This article was written prior to 15 March 2021, before the launch of the new Financial Advice Regime, and was published for information purposes only. It is not being actively promoted by Momentum Life. Momentum Life does not provide financial advice about the suitability of their products and cannot take into account your personal situation or goals. Before you decide to take out a Momentum Life Policy, you should read the relevant Policy Wording document which contains the terms, conditions, and exclusions of the Policy, and seek independent financial advice, if required, to ensure the insurance policy is suitable for you.
Being a stay-at-home parent is a full-time job. The American website Salary.com calculates the average “Mom Salary” each year, estimating a stay-at-home mum’s (or dad’s) worth in 2019 at just over $178,000 USD, or about $266,000 NZD.
Whilst the roles presented in their calculations may not reflect every parent’s daily life, this research does open an intersting conversation.Stay-at-home parents do a lot of work for their families—work that's too often undervalued. The skills these family members bring to the home woud be hard to replace if they suddenly weren't there to do all these important jobs.
What do stay-at-home parents do?
Stay-at-home parents (SAHPs) wear a number of different hats. They are typically the primary caregiver for their children, but may also fill this role for their spouse, their parent or in-law, or another family member. This often includes managing everyone’s schedules and arranging transportation to and from appointments and events.
SAHPs are frequently responsible for housekeeping—laundry, sweeping, washing dishes, taking out the bins, and any other cleaning jobs. And those are just the things that need doing inside the house! A stay-at-home parent may also do the gardening and car maintenance (or be in charge of arranging these services with professionals and supervising their work).
There’s also cooking and everything that goes with it. SAHPs plan weekly meals, pack lunches, and prepare breakfasts and dinners. They may also do most of the household’s grocery shopping, which might include looking through weekly adverts to find the best deals. This often means working within a household budget, juggling multiple financial priorities and making sure the bills are settled each month.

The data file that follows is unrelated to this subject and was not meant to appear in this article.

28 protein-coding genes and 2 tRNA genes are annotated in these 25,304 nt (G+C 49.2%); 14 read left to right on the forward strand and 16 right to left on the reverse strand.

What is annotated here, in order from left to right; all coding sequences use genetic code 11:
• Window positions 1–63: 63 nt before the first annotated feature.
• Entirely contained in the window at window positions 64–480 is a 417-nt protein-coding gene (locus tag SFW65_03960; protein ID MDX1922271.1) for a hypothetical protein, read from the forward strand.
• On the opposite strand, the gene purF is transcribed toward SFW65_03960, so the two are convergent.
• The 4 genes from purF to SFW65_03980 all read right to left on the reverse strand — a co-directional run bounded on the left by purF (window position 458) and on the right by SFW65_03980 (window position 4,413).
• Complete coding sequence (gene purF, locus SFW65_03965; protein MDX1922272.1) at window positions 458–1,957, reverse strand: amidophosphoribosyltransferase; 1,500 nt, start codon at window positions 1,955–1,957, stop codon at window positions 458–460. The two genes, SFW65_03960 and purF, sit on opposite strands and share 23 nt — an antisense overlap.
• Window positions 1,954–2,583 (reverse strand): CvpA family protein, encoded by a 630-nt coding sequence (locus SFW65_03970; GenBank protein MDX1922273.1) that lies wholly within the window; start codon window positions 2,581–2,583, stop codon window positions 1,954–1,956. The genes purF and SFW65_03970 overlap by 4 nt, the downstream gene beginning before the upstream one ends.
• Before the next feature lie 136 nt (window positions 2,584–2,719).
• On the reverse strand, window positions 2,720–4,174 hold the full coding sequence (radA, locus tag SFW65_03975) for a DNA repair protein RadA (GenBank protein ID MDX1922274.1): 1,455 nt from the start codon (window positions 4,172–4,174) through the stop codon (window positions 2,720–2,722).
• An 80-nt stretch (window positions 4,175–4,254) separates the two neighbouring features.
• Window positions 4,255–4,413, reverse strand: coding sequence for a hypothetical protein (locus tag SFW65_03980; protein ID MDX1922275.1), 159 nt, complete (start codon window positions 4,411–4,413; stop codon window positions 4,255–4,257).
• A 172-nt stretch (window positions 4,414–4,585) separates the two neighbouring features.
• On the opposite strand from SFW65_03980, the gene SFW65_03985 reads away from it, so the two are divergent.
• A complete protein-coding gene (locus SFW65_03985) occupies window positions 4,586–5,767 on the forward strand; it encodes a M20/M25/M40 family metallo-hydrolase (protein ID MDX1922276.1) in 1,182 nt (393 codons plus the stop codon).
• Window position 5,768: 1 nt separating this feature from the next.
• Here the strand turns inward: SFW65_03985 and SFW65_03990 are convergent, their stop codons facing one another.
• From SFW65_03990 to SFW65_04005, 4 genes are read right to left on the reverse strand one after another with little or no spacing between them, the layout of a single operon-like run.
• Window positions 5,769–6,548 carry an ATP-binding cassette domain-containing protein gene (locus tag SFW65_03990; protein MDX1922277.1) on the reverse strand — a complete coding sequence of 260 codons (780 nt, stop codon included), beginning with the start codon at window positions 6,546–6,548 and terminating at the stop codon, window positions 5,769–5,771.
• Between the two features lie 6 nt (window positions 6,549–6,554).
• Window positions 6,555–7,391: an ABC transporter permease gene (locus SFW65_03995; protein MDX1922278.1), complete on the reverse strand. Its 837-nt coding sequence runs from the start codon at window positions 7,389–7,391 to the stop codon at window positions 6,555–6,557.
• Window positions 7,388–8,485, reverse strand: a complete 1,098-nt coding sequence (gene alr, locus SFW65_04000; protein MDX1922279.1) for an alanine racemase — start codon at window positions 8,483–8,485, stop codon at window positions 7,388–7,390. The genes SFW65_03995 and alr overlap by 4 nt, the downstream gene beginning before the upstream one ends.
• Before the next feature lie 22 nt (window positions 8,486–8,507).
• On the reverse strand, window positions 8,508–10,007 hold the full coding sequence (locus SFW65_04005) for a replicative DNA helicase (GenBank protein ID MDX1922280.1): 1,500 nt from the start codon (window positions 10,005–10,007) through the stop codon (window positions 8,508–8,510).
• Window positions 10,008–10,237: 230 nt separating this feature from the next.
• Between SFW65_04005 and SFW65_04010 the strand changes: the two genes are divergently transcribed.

Of course, this is only a small sample of what SAHPs do on any given day. They may also check homework, provide minor first aid, plan birthday parties, prepare tax returns, coach a youth sport team, volunteer and their child's school, fix a leaky faucet…
So the question should really be, “What don’t stay-at-home-parents do?”
The true value of a SAHP may not be clear until you consider how your family might cope if they were no longer there.
It’s not an easy thing to think about, but if your partner were diagnosed with a terminal illness or passed away suddenly, the household finances would likely be impacted. Childcare and sitters may be needed in the evenings or during school holidays whilst you're at work. A housekeeper might be needed to help keep on top of laundry and cleaning. You could find yourself spending more on take-out dinners or pre-packaged snacks during busy times of the year.
Even if a stay-at-home parent doesn’t bring home a traditional salary, they do make a real financial contribution to the family.
Show some appreciation
For all the work stay-at-home parents do, they don’t always get the recognition they deserve. Mums and dads working in the home are “on call” 24 hours a day, seven days a week. Their job is to keep their family happy and healthy, in part by insuring the household runs smoothly. It can be easy to forget how much needs to be done every day to maintain this domestic bliss.
Showing your appreciation of a stay-at-home partner can be as simple as regularly thanking them for all they do. And some help with the dishes after dinner goes a long way, too!
A version of this article was first published on 12 February 2017.
Disclaimer: The information provided in this article is of a general nature only and does not take into account your personal situation or goals. You should consider whether the information is appropriate to your needs and seek independent financial advice, if required, to ensure an insurance product is suitable for you.
Any product information is correct at the time this article was published. For current product information, please visit the Momentum Life website.